Daily News header

CeCe and BeBe Winans Rock the Chicago Theatre - Concert Review

By

There was no waiting for the hits or stars to appear at BeBe and CeCe Winans' Still Something Big concert at the Chicago Theatre in Chicago's Loop yesterday.

The "warm up" act was no warm up at all but VaShawn Mitchell whose hit "Nobody Greater" current tops the Billboard Gospel chart at number one. A native Chicagoan like fellow chart toppers Darius Brooks, Tony Tidwell and The Warriors, Mitchell was mentored in his music ministry by church leaders Lonnie Hunter and Bishop Larry Trotter.

Nor did the audience have to wait for the two main acts. When the musicians struck up the Winans' "Heaven," the spotlight first found BeBe and CeCe and then Tina and Erica Campbell of Mary Mary. Soon, all four singers were deep into the Winans' hit, "I'll Take You There," which segued into Mary Mary's hit, "In the Morning," followed by another hit: Mitchell's "Nobody Greater." Pity latecomers!

Grammy Award-winning BeBe (Benjamin) and CeCe (Priscilla) Winans are the seventh and eighth of icon "Mom" and "Pop" Winans' ten children who have three Gold and one Platinum album since they began recording in the 1980's. While joking about his early bedtime and how young Mary Mary are, the trim and lithe BeBe danced like a 28-year-old to the kinetic, two-keyboard band.

indomain

After an early intermission, Mary Mary delivered a generous set including "Walking," "Seattle" and the 2000 hit that put them on the Gospel and urban contemporary map, "Shackles." Their 2005 "Yesterday," also a crossover hit, allowed the sisters to display their prodigious vocal, and emotional, range while seated on stools. And "Something Big" from the 2011 album recording of the same name, rocked and riveted the ornate hall with its anthem like call-and-response: "Tell me what you know about Jesus/He's alright."

Returning for a second set BeBe, in a sparkling black shirt and CeCe, in a yellow gown adorned with a star necklace, performed their popular "Celebrate New Life," "Addictive Love," and "Lost Without You." The seven-minute "Grace," beginning softly but soaring into an urgent entwined duet, and the even longer "Never Thought" with its crescendo-ing "Never thought I'd be so happy" - were audience favorites. And when the three solid but easy-to-miss backup singers were given solos, chanting "that's-what-He-said" as each stormed the middle of the stage and walked the Winans off, it brought the house down.

No wonder some stayed seated when Mary Mary rejoined the Winans for a last number, the hit "Get Up." "We're sweatin and our feet are hurtin. You need to get up!" taunted Tina.

Chicago is considered the birthplace of Gospel music, home to Thomas Dorsey, James Cleveland, Mahalia Jackson (after she left New Orleans) and the Caravans. (Original Caravans Dorothy Norwood, Inez Andrews and the late Albertina Walker, considered the Queen of Gospel music, performed at last year's Chicago Gospel Music Festival.)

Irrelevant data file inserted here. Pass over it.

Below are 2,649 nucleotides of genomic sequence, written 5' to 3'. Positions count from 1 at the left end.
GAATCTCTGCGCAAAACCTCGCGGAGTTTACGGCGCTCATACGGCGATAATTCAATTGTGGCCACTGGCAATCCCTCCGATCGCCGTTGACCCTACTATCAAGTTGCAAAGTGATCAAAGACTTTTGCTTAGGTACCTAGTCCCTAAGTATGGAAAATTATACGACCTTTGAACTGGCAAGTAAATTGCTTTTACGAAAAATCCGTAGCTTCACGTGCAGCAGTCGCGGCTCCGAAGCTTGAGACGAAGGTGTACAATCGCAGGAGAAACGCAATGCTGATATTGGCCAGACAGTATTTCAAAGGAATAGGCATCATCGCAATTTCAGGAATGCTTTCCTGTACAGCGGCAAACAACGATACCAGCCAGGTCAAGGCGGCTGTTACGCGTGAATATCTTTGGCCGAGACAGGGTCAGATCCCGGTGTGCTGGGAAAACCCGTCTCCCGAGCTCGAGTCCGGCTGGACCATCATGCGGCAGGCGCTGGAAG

The two-and-a-half hour BeBe and CeCe Winans, Mary Mary and VaShawn Mitchell concert reaffirmed Chicago's claim.

Martha Rosenberg is a columnist and cartoonist, who writes about public health

  Please leave a comment here     If it does not display within 10 seconds, please refresh the page

Related Entertainment News

Kam Williams interviews Gina the Dreamer about Beyond the Lights, a romance drama co-starring Gugu Mbata-Raw and Nate Parker.
Andrew Lincoln, playing Rick Grimes in The Walking Dead Season 5, talks to Russell W. Dickson about the action, the family and the fans.
The Bipolarized documentary creates awareness of blind spots and pitfalls plaguing traditional mental health care so more informed decisions can be made.
My Wife in a Chador moves back and forth between political drama and trenchant comedy. On one hand, true to the author's Italian roots, it bears distinctive influences of commedia dell arte.
Marion Cotillard, who is no stranger to tackling complex characters and complicated women in movies, most notably as Edith Piaf in La Vie En Rose, plays Sandra in Two Days, One Night. An emotionally vulnerable blue collar worker in a plant determine
Stevie Nicks, older and ever bolder turned heads with Stevie's back-to-the-future, pre-technoid selfies at an opening exhibition in the Morrison Hotel Gallery, Manhattan.

 

NewsBlaze Writers Of The Month



Popular Stories This Month

newsletter logo

NewsBlaze
Copyright © 2004-2014 NewsBlaze Pty. Ltd.
Use of this website is subject to our Terms of Service and Privacy Policy  | DMCA Notice               Press Room   |    Visit NewsBlaze Mobile Site